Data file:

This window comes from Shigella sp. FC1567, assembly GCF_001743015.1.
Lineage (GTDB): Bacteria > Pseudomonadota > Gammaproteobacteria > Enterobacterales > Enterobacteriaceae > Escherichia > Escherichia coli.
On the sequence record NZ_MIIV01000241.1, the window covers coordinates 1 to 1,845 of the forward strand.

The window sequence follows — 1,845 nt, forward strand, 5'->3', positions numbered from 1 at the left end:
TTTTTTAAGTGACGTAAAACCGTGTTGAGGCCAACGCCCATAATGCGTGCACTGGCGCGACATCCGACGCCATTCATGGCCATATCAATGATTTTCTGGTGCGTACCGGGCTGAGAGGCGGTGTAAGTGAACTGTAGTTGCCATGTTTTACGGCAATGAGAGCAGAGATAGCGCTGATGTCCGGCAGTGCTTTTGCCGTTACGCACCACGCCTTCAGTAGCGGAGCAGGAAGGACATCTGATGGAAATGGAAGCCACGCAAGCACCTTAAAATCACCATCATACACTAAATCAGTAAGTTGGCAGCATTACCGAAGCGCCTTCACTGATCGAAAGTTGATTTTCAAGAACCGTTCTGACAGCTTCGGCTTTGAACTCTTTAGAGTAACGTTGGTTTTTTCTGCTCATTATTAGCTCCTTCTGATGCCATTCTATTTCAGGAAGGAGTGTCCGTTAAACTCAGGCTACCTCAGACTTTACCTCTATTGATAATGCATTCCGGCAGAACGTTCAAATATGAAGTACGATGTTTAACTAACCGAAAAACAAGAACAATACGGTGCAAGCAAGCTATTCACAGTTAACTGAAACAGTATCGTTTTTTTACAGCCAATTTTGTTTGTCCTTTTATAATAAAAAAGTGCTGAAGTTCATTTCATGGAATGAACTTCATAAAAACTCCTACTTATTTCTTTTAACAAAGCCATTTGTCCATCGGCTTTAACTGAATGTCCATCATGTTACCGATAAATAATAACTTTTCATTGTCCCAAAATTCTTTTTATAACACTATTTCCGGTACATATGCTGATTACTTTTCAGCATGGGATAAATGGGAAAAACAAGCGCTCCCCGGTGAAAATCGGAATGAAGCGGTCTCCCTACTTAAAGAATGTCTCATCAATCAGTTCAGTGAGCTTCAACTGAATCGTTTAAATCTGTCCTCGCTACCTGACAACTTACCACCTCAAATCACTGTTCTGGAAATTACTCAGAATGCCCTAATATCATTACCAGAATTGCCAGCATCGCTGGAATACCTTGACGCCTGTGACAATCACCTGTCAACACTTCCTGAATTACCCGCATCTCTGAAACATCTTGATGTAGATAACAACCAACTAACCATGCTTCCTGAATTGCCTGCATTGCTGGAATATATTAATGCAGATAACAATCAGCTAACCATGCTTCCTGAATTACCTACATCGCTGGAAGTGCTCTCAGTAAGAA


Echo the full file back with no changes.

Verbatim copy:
This window comes from Shigella sp. FC1567, assembly GCF_001743015.1.
Lineage (GTDB): Bacteria > Pseudomonadota > Gammaproteobacteria > Enterobacterales > Enterobacteriaceae > Escherichia > Escherichia coli.
On the sequence record NZ_MIIV01000241.1, the window covers coordinates 1 to 1,845 of the forward strand.

The window sequence follows — 1,845 nt, forward strand, 5'->3', positions numbered from 1 at the left end:
TTTTTTAAGTGACGTAAAACCGTGTTGAGGCCAACGCCCATAATGCGTGCACTGGCGCGACATCCGACGCCATTCATGGCCATATCAATGATTTTCTGGTGCGTACCGGGCTGAGAGGCGGTGTAAGTGAACTGTAGTTGCCATGTTTTACGGCAATGAGAGCAGAGATAGCGCTGATGTCCGGCAGTGCTTTTGCCGTTACGCACCACGCCTTCAGTAGCGGAGCAGGAAGGACATCTGATGGAAATGGAAGCCACGCAAGCACCTTAAAATCACCATCATACACTAAATCAGTAAGTTGGCAGCATTACCGAAGCGCCTTCACTGATCGAAAGTTGATTTTCAAGAACCGTTCTGACAGCTTCGGCTTTGAACTCTTTAGAGTAACGTTGGTTTTTTCTGCTCATTATTAGCTCCTTCTGATGCCATTCTATTTCAGGAAGGAGTGTCCGTTAAACTCAGGCTACCTCAGACTTTACCTCTATTGATAATGCATTCCGGCAGAACGTTCAAATATGAAGTACGATGTTTAACTAACCGAAAAACAAGAACAATACGGTGCAAGCAAGCTATTCACAGTTAACTGAAACAGTATCGTTTTTTTACAGCCAATTTTGTTTGTCCTTTTATAATAAAAAAGTGCTGAAGTTCATTTCATGGAATGAACTTCATAAAAACTCCTACTTATTTCTTTTAACAAAGCCATTTGTCCATCGGCTTTAACTGAATGTCCATCATGTTACCGATAAATAATAACTTTTCATTGTCCCAAAATTCTTTTTATAACACTATTTCCGGTACATATGCTGATTACTTTTCAGCATGGGATAAATGGGAAAAACAAGCGCTCCCCGGTGAAAATCGGAATGAAGCGGTCTCCCTACTTAAAGAATGTCTCATCAATCAGTTCAGTGAGCTTCAACTGAATCGTTTAAATCTGTCCTCGCTACCTGACAACTTACCACCTCAAATCACTGTTCTGGAAATTACTCAGAATGCCCTAATATCATTACCAGAATTGCCAGCATCGCTGGAATACCTTGACGCCTGTGACAATCACCTGTCAACACTTCCTGAATTACCCGCATCTCTGAAACATCTTGATGTAGATAACAACCAACTAACCATGCTTCCTGAATTGCCTGCATTGCTGGAATATATTAATGCAGATAACAATCAGCTAACCATGCTTCCTGAATTACCTACATCGCTGGAAGTGCTCTCAGTAAGAA